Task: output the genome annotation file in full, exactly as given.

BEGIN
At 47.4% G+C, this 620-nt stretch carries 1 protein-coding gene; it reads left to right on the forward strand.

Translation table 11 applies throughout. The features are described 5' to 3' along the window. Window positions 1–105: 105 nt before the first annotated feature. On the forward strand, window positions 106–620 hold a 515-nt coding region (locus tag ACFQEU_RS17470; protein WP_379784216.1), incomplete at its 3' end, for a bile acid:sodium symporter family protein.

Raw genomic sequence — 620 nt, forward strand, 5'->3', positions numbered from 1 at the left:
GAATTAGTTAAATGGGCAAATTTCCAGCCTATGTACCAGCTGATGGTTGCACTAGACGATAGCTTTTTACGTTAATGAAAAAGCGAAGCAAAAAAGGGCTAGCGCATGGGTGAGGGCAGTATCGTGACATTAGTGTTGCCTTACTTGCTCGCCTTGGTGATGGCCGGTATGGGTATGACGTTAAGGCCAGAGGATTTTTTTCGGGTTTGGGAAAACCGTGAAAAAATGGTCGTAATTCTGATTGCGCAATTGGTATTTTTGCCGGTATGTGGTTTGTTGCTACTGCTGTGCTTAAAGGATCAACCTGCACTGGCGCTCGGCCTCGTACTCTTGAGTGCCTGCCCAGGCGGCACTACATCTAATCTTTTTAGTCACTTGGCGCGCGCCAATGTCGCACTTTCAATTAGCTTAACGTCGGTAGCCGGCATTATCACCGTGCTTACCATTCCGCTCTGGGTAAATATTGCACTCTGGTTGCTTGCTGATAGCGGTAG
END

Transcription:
At 47.4% G+C, this 620-nt stretch carries 1 protein-coding gene; it reads left to right on the forward strand.

Translation table 11 applies throughout. The features are described 5' to 3' along the window. Window positions 1–105: 105 nt before the first annotated feature. On the forward strand, window positions 106–620 hold a 515-nt coding region (locus tag ACFQEU_RS17470; protein WP_379784216.1), incomplete at its 3' end, for a bile acid:sodium symporter family protein.

Raw genomic sequence — 620 nt, forward strand, 5'->3', positions numbered from 1 at the left:
GAATTAGTTAAATGGGCAAATTTCCAGCCTATGTACCAGCTGATGGTTGCACTAGACGATAGCTTTTTACGTTAATGAAAAAGCGAAGCAAAAAAGGGCTAGCGCATGGGTGAGGGCAGTATCGTGACATTAGTGTTGCCTTACTTGCTCGCCTTGGTGATGGCCGGTATGGGTATGACGTTAAGGCCAGAGGATTTTTTTCGGGTTTGGGAAAACCGTGAAAAAATGGTCGTAATTCTGATTGCGCAATTGGTATTTTTGCCGGTATGTGGTTTGTTGCTACTGCTGTGCTTAAAGGATCAACCTGCACTGGCGCTCGGCCTCGTACTCTTGAGTGCCTGCCCAGGCGGCACTACATCTAATCTTTTTAGTCACTTGGCGCGCGCCAATGTCGCACTTTCAATTAGCTTAACGTCGGTAGCCGGCATTATCACCGTGCTTACCATTCCGCTCTGGGTAAATATTGCACTCTGGTTGCTTGCTGATAGCGGTAG